The blockbuster film Dawn of the Planet of the Apes continues the brilliant story begun in Rise of the Planet of the Apes in 2011. In the earlier film, a chimpanzee named Caesar leads a revolution of apes kept in cages and abused as experimental subjects. In the pivotal scene, Caesar stands up to his human captors and says, “No!” The apes escape to Muir Woods, a beautiful, expansive state park north of San Francisco, where he announces, “Caesar is home.” Caesar and his mates stake out a permanent homestead in the northern California woodlands.
This summer’s film—which should be seen in 3D if possible—further explores the relationship between apes and humans. When the humans invade the apes’ territory, a war ensues.
The movie explores the close biological and cultural links other great apes share with us. The apes in the movie have observable individual differences in appearance and personality. They form hierarchical communities and follow strong leaders. They form friendships and empathize with each other. Subgroups that have competing motivations develop within the social groups. They organize themselves and make plans. They are capable of communicating and bonding with individuals of other species.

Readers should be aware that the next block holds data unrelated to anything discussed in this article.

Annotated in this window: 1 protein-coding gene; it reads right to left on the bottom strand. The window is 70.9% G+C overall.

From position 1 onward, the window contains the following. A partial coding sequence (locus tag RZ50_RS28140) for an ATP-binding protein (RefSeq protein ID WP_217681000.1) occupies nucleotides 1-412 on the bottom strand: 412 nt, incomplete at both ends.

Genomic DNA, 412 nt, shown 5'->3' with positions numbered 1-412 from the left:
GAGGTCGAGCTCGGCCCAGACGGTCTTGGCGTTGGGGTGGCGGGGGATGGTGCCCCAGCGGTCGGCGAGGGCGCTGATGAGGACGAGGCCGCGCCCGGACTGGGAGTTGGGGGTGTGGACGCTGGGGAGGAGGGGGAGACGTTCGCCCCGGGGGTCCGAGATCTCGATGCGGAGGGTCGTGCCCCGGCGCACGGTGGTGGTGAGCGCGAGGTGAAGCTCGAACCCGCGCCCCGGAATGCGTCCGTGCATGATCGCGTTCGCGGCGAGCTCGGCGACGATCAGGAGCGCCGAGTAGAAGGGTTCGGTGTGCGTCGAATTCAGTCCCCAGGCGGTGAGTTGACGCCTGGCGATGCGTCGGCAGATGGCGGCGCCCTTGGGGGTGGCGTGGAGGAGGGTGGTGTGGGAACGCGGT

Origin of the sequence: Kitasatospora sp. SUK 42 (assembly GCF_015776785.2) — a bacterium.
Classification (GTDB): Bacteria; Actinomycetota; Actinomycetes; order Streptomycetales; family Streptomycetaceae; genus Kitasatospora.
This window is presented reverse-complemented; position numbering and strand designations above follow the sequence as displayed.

The power of communication drives ape behavior in both movies. We know chimpanzees have significant communication skills. They use vocal and nonverbal forms of communication to represent a range of thoughts and feelings. So far they have not vocalized anything close to what we consider language, but both these films portray a world where that could happen.
Why not? Like common chimpanzees, bonobos, orangutans, gorillas, and gibbons, we are apes too. And like other apes, we use communication to form and maintain our communities, thereby increasing our chances to survive and reproduce. Effective communication is key to the evolution of all advanced species.
We humans like to think we are special. Indeed, we are the most advanced life form on earth and the only one capable of incredible feats (but also the only one capable of mass killing and genocide). These two films—especially The Dawn of the Planet of the Apes—confront the conflicting realities all apes face. These films reveal just how similar our species are. That’s a lesson everyone, especially the American public—so famous for its ignorance about evolution—can use.
Anyone seeking to learn more about humans’ close connection to the other apes should read Jared Diamond’s classic book, The Third Chimpanzee. An inexpensive paperback edition is available on amazon.com